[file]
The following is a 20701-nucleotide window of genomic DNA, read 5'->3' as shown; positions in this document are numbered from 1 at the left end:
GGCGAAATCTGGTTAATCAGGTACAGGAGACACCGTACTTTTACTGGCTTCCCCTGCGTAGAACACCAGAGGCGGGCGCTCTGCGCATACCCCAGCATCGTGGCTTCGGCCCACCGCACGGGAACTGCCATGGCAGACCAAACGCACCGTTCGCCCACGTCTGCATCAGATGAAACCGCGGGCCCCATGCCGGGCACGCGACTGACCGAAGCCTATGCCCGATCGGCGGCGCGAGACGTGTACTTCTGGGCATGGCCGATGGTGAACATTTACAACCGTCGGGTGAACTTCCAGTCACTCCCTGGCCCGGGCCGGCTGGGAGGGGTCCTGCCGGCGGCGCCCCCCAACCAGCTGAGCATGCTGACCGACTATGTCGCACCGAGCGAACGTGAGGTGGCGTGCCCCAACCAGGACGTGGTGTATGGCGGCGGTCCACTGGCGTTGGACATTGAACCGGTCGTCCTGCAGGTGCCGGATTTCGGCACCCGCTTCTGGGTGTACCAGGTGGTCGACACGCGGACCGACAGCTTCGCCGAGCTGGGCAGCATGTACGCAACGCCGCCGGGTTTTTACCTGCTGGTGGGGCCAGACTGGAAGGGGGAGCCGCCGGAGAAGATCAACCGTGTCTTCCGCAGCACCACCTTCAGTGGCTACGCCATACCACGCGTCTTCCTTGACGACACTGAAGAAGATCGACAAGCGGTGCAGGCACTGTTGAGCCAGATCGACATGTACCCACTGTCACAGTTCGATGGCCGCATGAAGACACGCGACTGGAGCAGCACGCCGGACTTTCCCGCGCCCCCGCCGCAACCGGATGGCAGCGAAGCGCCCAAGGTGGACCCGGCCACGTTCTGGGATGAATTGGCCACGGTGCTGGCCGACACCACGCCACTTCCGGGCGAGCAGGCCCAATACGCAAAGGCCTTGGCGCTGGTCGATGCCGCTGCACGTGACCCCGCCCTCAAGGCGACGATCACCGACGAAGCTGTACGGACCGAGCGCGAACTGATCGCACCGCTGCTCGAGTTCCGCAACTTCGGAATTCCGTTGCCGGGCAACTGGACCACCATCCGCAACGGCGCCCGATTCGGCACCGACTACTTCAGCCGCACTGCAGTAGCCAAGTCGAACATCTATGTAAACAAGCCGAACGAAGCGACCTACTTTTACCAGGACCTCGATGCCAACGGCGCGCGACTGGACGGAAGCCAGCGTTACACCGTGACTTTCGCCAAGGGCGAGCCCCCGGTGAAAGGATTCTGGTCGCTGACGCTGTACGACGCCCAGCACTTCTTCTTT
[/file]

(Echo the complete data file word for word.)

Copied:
The following is a 20701-nucleotide window of genomic DNA, read 5'->3' as shown; positions in this document are numbered from 1 at the left end:
GGCGAAATCTGGTTAATCAGGTACAGGAGACACCGTACTTTTACTGGCTTCCCCTGCGTAGAACACCAGAGGCGGGCGCTCTGCGCATACCCCAGCATCGTGGCTTCGGCCCACCGCACGGGAACTGCCATGGCAGACCAAACGCACCGTTCGCCCACGTCTGCATCAGATGAAACCGCGGGCCCCATGCCGGGCACGCGACTGACCGAAGCCTATGCCCGATCGGCGGCGCGAGACGTGTACTTCTGGGCATGGCCGATGGTGAACATTTACAACCGTCGGGTGAACTTCCAGTCACTCCCTGGCCCGGGCCGGCTGGGAGGGGTCCTGCCGGCGGCGCCCCCCAACCAGCTGAGCATGCTGACCGACTATGTCGCACCGAGCGAACGTGAGGTGGCGTGCCCCAACCAGGACGTGGTGTATGGCGGCGGTCCACTGGCGTTGGACATTGAACCGGTCGTCCTGCAGGTGCCGGATTTCGGCACCCGCTTCTGGGTGTACCAGGTGGTCGACACGCGGACCGACAGCTTCGCCGAGCTGGGCAGCATGTACGCAACGCCGCCGGGTTTTTACCTGCTGGTGGGGCCAGACTGGAAGGGGGAGCCGCCGGAGAAGATCAACCGTGTCTTCCGCAGCACCACCTTCAGTGGCTACGCCATACCACGCGTCTTCCTTGACGACACTGAAGAAGATCGACAAGCGGTGCAGGCACTGTTGAGCCAGATCGACATGTACCCACTGTCACAGTTCGATGGCCGCATGAAGACACGCGACTGGAGCAGCACGCCGGACTTTCCCGCGCCCCCGCCGCAACCGGATGGCAGCGAAGCGCCCAAGGTGGACCCGGCCACGTTCTGGGATGAATTGGCCACGGTGCTGGCCGACACCACGCCACTTCCGGGCGAGCAGGCCCAATACGCAAAGGCCTTGGCGCTGGTCGATGCCGCTGCACGTGACCCCGCCCTCAAGGCGACGATCACCGACGAAGCTGTACGGACCGAGCGCGAACTGATCGCACCGCTGCTCGAGTTCCGCAACTTCGGAATTCCGTTGCCGGGCAACTGGACCACCATCCGCAACGGCGCCCGATTCGGCACCGACTACTTCAGCCGCACTGCAGTAGCCAAGTCGAACATCTATGTAAACAAGCCGAACGAAGCGACCTACTTTTACCAGGACCTCGATGCCAACGGCGCGCGACTGGACGGAAGCCAGCGTTACACCGTGACTTTCGCCAAGGGCGAGCCCCCGGTGAAAGGATTCTGGTCGCTGACGCTGTACGACGCCCAGCACTTCTTCTTT